I love bzr, it is elegant, simple and does not get in my way. And it has never let me down, everything I wanted to do with it worked in the way I expected it to work. But sometimes I have to use git and usually I’m confused by it. I would like to share some of my finding about the sources of this confusion in the hope that you have a easier time with it then🙂
Please note that this list is by far not complete and its just what I found from a user perspective. Please also note that I’m far from a git expert.
git has some important conceptional differences from bzr. Those can be confusing for people like me used to bzr.
The big differences on a glance:
- git uses a intermediate layer between the working tree and the commited items called “the index”
- git uses repositories (container of branches) that contains multiple branches and uses the working tree to switch between branches
- some commands do different things (bzr revert, git revert)
The index is a stagging area for changes. It sits between the working tree and the current HEAD of the branch. If you want to commit to HEAD, you first need to run “git add file” before a “git commit” will consider it to be part of the commit. Because this is a pretty uncommon model a option “git commit -a” was added that basicly tells git to ignore the index and implicitly add all changed files (but not new files) to the commit. So the “git add” command is really more about “add this content” (that maybe a new file too) than the bzr “add this file”.
The index has some side-effects that can be suprising. A “git add file” means that from that point on, “git diff” does not show the changes to “file” anymore. If you then change file again “diff” will show the changes relative to the last “add”. Why? I don’t really know, but it seems to be a huge part of the git philospohy ,.
A lot of commands in git work against the index, not the HEAD of the current branch. For example a “git diff” will diff against the index not against HEAD. The commands “git diff –cached” will tell you the diff between working tree and index and “git diff HEAD” the difference between the working tree and the current branch HEAD.
A git revert reverts a *commit* not the changes in the working tree (like bzr does). Instead, you use “git checkout .” to revert everything back to the index. Stuff that is already added to the index is left untouched (“git diff –cached” will show it) or “git checkout -f” to throw away changes in the index too. Suprised? Me too🙂 There is also “git revert –hard” that may or may not behave different from “git checkout -f”.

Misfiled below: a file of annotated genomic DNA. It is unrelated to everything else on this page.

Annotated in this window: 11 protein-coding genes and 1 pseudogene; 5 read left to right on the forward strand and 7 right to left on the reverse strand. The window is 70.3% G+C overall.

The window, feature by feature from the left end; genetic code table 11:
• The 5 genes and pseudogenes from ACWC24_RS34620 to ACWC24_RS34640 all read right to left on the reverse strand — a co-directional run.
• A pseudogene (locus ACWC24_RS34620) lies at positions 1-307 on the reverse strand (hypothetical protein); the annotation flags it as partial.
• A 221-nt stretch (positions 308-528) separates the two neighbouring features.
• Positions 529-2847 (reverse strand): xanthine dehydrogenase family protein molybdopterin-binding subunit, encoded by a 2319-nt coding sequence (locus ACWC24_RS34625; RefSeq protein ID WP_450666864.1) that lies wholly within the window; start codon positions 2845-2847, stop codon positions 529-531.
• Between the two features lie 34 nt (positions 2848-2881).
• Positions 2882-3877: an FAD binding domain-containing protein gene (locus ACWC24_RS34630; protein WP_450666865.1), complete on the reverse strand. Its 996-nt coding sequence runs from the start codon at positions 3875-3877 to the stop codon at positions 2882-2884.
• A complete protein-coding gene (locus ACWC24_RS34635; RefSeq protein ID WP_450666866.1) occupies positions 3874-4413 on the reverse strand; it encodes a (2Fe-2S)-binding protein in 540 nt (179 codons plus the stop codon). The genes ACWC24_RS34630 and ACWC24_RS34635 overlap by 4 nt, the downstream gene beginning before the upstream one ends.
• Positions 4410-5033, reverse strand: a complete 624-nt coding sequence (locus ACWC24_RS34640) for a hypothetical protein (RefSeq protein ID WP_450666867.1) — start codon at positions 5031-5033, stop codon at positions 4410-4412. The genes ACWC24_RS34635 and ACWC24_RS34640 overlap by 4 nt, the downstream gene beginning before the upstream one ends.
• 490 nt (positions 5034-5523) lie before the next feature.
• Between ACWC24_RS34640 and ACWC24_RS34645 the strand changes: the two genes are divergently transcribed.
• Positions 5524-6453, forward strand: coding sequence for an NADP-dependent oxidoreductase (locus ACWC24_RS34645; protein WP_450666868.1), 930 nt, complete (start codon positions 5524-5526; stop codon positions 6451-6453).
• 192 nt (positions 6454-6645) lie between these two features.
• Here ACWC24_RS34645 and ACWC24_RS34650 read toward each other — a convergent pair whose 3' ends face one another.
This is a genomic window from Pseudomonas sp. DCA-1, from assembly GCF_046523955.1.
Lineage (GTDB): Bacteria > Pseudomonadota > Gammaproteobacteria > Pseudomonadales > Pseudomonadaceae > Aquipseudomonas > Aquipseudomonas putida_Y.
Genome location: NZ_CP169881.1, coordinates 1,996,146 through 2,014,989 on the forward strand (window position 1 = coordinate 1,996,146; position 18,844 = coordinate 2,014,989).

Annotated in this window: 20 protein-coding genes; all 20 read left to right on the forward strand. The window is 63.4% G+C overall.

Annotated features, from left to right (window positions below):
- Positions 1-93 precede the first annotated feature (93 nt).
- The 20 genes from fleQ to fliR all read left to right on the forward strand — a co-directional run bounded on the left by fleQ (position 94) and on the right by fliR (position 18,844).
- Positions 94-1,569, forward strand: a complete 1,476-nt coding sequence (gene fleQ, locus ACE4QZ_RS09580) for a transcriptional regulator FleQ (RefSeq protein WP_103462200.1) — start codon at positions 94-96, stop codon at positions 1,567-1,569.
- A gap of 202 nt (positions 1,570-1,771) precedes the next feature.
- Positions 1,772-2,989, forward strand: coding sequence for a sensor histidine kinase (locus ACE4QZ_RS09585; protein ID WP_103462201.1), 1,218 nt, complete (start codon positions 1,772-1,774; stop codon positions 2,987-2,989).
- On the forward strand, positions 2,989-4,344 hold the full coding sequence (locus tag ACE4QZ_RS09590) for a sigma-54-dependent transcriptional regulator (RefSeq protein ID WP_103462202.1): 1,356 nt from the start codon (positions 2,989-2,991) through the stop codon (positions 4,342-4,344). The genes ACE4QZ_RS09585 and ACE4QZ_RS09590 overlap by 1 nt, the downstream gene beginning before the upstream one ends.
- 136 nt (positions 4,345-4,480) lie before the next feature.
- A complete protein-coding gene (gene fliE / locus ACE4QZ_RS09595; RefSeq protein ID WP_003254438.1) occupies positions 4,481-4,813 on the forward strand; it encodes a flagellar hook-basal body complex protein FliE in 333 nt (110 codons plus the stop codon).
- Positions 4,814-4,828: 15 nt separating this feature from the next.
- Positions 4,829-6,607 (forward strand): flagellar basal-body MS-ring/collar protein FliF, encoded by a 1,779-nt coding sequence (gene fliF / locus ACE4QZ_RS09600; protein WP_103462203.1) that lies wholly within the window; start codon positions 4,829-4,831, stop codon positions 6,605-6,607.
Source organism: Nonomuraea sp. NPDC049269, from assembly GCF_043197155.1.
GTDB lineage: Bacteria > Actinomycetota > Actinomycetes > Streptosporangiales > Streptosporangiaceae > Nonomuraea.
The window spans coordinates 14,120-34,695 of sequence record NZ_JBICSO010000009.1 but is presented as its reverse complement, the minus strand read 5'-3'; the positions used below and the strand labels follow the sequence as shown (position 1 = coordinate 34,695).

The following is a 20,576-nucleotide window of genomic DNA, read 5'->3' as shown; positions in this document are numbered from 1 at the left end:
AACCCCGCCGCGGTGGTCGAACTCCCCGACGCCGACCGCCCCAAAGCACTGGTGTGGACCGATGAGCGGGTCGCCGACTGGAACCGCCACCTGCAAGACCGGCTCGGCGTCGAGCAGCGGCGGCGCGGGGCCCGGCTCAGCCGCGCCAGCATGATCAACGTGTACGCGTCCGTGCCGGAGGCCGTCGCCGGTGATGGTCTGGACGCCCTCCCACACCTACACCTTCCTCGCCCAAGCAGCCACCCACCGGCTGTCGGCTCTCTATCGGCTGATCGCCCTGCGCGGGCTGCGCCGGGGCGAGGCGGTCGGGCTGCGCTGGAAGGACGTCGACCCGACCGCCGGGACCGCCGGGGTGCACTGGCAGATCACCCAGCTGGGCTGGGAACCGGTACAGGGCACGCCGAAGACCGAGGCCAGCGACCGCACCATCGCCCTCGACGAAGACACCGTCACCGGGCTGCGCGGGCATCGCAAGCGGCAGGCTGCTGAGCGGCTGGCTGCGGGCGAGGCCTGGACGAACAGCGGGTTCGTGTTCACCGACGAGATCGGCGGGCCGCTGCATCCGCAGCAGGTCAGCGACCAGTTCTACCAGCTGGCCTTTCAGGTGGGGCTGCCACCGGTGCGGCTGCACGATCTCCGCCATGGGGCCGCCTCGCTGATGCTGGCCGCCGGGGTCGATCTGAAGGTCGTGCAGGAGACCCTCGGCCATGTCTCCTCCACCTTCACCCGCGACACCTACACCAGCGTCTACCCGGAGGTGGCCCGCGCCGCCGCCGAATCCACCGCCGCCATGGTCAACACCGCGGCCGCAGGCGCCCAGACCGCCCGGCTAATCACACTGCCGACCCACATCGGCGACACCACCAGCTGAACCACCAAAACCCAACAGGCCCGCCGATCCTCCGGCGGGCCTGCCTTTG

git uses a repository to have collections of branches that can then be checkout out into the working tree (in contrast to the simple model of bzr where each dir is a branch). “git branch” tells you about the available (local) branches and “git checkout branchname” switches the working copy over to the “branchname” branch. With “git branch newname” you can start a new branch but *not* switch the working tree to it. There “git checkout -b newname” to create the branch and switch the working tree to it in one go.
To work with remote repositories you first have to clone them with “git clone sftp://remote-repo”. If the remote repository has branches they will not show up with “git branch”. You have to use “git branch -r” for this (-r apparently means “remote”). Why? I have no idea.
So to work with a specifc remote branch (instead of master) you run:
$ git checkout origin/remote-branch $ git checkout --track -b my-branch-based-on-the-remote-branch-name [hack away] $ git pull
So git pull gets all of the new changes from the “origin” repository and then merge the tracked branch into your branch. You can say “git pull origin branch-name” to merge other branches.
I hope the above helps you if you use git and come from a bzr backend to have a easier start. There is probably tons more that I haven’t mentioned or discovered or just got wrong🙂 I used this post as a start to create a wiki page so that others can add their findings to it too.